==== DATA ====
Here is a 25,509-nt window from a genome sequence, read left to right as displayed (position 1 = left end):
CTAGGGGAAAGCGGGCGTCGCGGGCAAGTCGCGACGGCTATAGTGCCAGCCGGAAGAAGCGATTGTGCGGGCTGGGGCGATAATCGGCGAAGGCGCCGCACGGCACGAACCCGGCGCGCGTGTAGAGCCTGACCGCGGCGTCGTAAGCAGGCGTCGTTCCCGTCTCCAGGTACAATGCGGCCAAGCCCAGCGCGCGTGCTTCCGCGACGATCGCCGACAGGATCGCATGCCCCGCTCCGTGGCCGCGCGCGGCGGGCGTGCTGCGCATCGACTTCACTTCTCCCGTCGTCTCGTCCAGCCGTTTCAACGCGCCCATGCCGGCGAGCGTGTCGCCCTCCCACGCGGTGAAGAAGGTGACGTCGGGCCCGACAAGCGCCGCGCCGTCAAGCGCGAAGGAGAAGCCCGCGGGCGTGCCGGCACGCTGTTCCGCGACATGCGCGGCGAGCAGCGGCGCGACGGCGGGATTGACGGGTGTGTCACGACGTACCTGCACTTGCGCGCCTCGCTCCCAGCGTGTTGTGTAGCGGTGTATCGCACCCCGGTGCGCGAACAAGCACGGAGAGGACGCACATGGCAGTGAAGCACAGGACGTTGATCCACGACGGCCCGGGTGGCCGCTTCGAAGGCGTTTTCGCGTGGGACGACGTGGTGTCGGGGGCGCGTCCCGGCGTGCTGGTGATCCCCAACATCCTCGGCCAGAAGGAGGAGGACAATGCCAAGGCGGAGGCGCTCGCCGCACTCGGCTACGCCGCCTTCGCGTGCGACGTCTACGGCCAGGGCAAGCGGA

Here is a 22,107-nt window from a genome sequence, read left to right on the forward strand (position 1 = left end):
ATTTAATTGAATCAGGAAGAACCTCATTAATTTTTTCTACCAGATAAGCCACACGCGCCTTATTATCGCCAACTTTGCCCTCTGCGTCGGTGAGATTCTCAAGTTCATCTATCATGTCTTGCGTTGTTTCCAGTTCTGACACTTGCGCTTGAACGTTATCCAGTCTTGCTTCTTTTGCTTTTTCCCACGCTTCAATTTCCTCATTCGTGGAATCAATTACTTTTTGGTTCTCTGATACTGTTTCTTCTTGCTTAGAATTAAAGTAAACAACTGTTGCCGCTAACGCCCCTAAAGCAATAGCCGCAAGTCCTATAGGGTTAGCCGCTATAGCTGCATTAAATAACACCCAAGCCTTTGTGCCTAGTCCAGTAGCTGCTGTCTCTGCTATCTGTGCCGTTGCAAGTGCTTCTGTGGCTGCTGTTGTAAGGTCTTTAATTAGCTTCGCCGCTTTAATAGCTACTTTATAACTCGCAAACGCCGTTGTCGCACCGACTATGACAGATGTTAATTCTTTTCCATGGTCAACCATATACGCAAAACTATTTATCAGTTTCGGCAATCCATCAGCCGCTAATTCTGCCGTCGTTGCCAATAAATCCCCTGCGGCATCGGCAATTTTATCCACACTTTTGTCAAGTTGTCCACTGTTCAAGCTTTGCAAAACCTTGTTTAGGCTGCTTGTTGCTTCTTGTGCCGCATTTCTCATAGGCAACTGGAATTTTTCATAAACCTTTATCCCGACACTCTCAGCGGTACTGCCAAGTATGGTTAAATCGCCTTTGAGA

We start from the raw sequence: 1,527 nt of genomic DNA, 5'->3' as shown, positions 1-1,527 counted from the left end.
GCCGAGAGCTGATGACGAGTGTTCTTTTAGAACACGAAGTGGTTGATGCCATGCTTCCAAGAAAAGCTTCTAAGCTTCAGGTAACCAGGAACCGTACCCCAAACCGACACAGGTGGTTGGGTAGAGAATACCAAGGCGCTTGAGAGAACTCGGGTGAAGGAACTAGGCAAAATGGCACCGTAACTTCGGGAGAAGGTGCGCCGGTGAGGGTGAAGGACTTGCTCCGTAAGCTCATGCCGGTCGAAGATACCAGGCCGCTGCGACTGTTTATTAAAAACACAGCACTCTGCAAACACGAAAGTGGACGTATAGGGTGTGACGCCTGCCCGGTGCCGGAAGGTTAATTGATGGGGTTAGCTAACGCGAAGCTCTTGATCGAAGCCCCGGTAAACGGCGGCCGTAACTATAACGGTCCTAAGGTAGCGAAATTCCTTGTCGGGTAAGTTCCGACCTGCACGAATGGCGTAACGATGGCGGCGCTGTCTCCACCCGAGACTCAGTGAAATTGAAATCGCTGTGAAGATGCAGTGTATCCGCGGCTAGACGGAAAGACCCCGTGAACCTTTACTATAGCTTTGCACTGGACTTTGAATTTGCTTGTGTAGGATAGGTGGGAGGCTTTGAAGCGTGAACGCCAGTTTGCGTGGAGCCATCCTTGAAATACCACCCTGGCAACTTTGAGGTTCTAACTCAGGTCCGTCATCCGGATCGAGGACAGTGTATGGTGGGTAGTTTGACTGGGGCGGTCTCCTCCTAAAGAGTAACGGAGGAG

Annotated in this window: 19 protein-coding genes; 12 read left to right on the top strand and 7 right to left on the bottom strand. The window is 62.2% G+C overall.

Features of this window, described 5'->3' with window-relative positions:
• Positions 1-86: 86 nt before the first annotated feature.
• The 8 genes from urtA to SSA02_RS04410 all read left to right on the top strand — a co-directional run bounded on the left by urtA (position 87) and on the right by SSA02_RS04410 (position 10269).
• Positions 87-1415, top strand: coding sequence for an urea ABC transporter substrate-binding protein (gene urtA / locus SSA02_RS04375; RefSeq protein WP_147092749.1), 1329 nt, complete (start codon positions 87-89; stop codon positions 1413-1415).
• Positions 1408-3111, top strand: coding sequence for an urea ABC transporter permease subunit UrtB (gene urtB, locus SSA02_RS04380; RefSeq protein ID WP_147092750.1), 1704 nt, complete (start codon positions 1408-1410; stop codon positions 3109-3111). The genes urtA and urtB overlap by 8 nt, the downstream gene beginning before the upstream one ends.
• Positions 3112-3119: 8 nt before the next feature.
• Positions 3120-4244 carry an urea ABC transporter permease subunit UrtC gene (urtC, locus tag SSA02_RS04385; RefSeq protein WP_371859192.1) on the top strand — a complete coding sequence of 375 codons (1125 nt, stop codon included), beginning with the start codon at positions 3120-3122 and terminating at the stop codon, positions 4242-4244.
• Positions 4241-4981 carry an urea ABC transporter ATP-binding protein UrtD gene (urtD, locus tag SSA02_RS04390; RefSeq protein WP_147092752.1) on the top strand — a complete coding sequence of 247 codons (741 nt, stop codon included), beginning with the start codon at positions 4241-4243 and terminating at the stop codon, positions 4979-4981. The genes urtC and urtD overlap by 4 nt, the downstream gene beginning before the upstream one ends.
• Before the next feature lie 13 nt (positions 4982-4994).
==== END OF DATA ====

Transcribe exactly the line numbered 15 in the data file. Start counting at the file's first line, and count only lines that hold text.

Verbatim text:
• Positions 4241-4981 carry an urea ABC transporter ATP-binding protein UrtD gene (urtD, locus tag SSA02_RS04390; RefSeq protein WP_147092752.1) on the top strand — a complete coding sequence of 247 codons (741 nt, stop codon included), beginning with the start codon at positions 4241-4243 and terminating at the stop codon, positions 4979-4981. The genes urtC and urtD overlap by 4 nt, the downstream gene beginning before the upstream one ends.